ART we LIKE: Édouard Lock


CENTURION Magazine in conversation with Édouard Lock, the founder of dance company La La La Human Steps, whose range extends beyond the world of modern dance, extending to collaborations with the likes of David Bowie, Frank Zappa and Iggy Pop.

BAM blog: Sankai Juku—Cosmic Dance


Butoh emerged in 1959 in Japan, instigated by Tatsumi Hijikata, whose work was a provocation to modernity in general and specifically to the Western-lead reconstruction of Japan following World War II. In his 1960 essay “Inner/Outer Material,” Hijikata describes his performances as “bodies that have maintained the crisis of primal experience.” His work was grotesque, erotic, inflammatory, and rebellious. Sometimes dancers would flail wildly. Other times, they would stand completely still—though not serenely—held in place like an insect in amber, crushed by images, sensation, and histories. Rather than a specific dance grammar, butoh utilizes images to initiate movement. The dancers transform their sense of time, space, shape, and relationship based on a string of image poetry that propels them to move.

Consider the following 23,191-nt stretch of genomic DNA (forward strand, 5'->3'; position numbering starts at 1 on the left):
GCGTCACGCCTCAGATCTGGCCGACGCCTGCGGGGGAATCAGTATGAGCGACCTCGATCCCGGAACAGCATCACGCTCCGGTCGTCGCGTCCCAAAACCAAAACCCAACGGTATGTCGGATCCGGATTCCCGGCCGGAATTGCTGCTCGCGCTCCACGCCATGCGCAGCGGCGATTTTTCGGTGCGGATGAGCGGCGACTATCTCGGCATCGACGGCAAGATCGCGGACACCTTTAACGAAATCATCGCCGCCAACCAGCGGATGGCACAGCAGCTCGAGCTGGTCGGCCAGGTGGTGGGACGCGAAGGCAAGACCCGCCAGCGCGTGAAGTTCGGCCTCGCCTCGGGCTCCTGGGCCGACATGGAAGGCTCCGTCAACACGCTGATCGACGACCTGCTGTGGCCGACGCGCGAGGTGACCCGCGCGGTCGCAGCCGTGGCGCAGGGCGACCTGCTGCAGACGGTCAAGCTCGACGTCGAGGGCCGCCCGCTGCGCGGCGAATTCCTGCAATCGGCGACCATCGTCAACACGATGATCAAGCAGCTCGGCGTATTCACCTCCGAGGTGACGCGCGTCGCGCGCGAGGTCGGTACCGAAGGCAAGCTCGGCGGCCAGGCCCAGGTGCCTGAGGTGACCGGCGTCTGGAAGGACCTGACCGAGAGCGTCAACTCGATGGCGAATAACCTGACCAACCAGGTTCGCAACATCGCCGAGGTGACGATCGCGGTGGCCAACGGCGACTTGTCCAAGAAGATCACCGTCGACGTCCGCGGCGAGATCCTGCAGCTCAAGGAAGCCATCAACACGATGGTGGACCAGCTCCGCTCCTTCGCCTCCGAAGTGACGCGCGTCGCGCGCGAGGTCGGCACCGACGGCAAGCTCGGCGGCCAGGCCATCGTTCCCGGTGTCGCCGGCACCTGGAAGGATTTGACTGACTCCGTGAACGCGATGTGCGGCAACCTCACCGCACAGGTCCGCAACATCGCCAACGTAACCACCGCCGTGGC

Read the whole thing at their blog via the link below. Leave any comments about this amazing art form below.


via Sankai Juku—Cosmic Dance | BAM blog


 

ART we LIKE: En Puntas


En Puntas (‘On Points’) is a video by Javier Perez where ballerina Amélie Segarra dancing the en pointe ballet technique (in which the performer typically dances on the points of their toes) on the tips of huge, menacing kitchen knives in an empty, darkened theater on a grand piano! Continue reading

ART we LIKE | Pier Kids: The Life


Still from Bound by Night, courtesy of Wild Life Press.

Documentary Shines A Light On NYC’s Homeless LBGTQ Youth

A quarter century after Paris Is Burning swept the independent film world with its verité depiction of life in the New York ballroom scene, the docks down by Christopher Street, off Manhattan’s West Side Highway, are still home to New York’s largest population of homeless LBGTQ teens and young adults of color. For the past four years, Elegance Bratton has been making a documentary with the people who live there. His in-progress first feature, Pier Kids: The Life, follows three homeless youths—DeSean, Krystal, and Casper—as they struggle to find themselves, and a place to spend the night, on the same streets where Bratton once stayed.


via This Documentary Shines A Light On NYC’s Homeless LBGTQ Youth | The FADER.